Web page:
Interesting comparison with the heavy Hondas.

I'm just saying you cant throw 540 in the back of your truck without something to lift it, and I suspect it's a two man job to move across the lawn.

The 20kw enclosed Kohler standby unit is 580lbs... so again, it's not really portable unless you have a equipment to move it.

What do you do with it? Are you a contractor?
Is it just for backup?
Do you just like really big gennys?

Genuine interest here!

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Interesting comparison with the heavy Hondas.

I'm just saying you cant throw 540 in the back of your truck without something to lift it, and I suspect it's a two man job to move across the lawn.

The 20kw enclosed Kohler standby unit is 580lbs... so again, it's not really portable unless you have a equipment to move it.

What do you do with it? Are you a contractor?
Is it just for backup?
Do you just like really big gennys?

Genuine interest here!

Sent from my SM-G973W using Tapatalk
I have 2 Westinghouse 9,500 Watt units. I have yet to see this 20,000 watt Westinghouse unit. Home Depot has it listed as, "Out Of Stock". With a current price of $3,500.00. That is a good price on a unit producing that much power. I suspect this unit will be in high demand. Especially after this latest hurricane.

 

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...... Do you just like really big gennys? Genuine interest here!
I think the trend in general is that people are moving to bigger, more powerful units. That's just the way America is, and has been for the most part. And they prefer portability over a whole house permanent unit, because they can take it with if they sell and move.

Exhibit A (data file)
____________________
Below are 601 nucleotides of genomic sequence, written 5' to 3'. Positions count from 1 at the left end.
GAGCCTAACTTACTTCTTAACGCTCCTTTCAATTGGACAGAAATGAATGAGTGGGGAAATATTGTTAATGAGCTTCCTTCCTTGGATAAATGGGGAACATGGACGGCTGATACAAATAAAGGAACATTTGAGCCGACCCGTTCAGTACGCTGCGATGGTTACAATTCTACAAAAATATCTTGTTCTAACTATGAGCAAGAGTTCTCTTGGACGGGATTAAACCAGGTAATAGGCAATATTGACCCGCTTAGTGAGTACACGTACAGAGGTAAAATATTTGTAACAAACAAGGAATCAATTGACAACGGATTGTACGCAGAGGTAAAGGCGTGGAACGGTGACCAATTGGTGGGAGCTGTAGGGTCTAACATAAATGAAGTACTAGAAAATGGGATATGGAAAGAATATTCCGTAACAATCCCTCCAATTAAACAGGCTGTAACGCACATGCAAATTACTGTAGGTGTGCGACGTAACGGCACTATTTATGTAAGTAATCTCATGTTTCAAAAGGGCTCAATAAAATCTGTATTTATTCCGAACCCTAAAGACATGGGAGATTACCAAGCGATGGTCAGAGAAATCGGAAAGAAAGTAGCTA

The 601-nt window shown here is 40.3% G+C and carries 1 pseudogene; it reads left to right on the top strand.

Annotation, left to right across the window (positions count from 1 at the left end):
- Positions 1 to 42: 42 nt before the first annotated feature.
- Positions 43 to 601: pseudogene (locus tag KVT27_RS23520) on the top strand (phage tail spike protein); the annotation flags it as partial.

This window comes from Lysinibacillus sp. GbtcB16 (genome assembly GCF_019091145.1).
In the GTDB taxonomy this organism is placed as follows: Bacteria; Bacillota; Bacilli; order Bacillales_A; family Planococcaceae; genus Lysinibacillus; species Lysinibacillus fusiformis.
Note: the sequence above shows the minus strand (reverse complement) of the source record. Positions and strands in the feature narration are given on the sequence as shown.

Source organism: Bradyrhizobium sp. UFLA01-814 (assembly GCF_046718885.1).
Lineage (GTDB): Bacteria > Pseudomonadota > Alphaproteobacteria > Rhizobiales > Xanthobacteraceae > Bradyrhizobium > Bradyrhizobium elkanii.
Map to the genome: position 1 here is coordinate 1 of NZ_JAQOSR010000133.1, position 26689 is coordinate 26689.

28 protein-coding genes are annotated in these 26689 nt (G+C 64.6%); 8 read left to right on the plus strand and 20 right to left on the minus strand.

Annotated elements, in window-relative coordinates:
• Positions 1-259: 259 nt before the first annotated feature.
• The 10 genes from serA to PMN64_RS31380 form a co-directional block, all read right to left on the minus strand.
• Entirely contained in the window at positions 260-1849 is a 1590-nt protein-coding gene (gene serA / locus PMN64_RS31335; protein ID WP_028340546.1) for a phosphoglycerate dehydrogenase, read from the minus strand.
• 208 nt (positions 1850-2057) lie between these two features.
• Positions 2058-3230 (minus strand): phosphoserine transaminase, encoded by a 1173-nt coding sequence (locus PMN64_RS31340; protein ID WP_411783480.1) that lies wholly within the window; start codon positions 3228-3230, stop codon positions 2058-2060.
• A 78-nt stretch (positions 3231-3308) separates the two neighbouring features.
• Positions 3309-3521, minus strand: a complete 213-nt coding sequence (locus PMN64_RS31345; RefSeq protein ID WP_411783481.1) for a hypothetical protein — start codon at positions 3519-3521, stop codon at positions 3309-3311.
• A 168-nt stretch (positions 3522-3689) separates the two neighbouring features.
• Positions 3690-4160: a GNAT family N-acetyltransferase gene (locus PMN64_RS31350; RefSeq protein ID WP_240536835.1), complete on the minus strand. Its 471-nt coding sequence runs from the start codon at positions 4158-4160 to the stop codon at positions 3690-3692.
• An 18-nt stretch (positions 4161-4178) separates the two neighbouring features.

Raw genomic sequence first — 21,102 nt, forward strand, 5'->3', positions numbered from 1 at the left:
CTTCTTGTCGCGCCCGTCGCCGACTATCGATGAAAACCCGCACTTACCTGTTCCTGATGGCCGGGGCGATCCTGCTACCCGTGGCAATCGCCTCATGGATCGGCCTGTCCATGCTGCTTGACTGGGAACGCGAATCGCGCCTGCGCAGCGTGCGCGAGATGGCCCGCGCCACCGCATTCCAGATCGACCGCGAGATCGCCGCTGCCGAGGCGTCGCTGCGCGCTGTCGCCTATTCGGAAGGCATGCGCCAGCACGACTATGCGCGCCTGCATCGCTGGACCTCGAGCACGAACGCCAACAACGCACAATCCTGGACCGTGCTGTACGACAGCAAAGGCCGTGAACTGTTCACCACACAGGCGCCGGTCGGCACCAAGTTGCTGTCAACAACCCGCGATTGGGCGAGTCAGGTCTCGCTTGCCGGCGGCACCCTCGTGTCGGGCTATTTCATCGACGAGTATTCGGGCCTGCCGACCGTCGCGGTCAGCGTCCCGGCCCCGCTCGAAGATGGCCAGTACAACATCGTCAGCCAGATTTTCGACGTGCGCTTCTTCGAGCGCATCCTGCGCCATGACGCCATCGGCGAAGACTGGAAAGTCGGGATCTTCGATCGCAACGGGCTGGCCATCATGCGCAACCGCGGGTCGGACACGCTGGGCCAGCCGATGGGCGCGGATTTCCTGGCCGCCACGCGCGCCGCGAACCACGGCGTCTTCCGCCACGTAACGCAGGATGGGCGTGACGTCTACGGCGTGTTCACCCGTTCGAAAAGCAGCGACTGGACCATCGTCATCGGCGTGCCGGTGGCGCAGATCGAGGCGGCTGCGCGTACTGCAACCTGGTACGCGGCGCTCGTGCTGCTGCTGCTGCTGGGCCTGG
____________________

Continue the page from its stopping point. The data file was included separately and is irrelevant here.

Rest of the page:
Back in 1985 when I bought my EM-600 Honda, they sold quite a few of them. The fact is they're pretty much a useless toy. Seriously, what can you run with a 600 watt capacity? A power drill or saw.... Maybe? There were few, if any cordless models back then that were worth anything. You can't even run a small fridge with it. And the 2,000 watt inverter unit Harbor Freight sells, is lighter. The EM-600 weighs a ton in comparison.

Today with many power grids being over taxed. And brownouts and, "rolling blackouts" being the norm in many places, people want as much power making capability as they can get. Most residential electricians will tell you that installing generator transfer switches is taking up more and more of their business.

People today like being energy independent. They trust the present supply of power less and less. And most have good reason not to. What we used to take for granted, we no longer do. Add in all of these hurricanes and storms, and I'll all but guarantee you, this new 20,000 watt Westinghouse unit will sell, and sell FAST. You can easily run your entire home with it. And for just $3,500.00, a lot of people will be able to afford it. Especially compared to a similar 20KW Generac permanent home unit.
 

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Interesting how geography changes people's needs so much.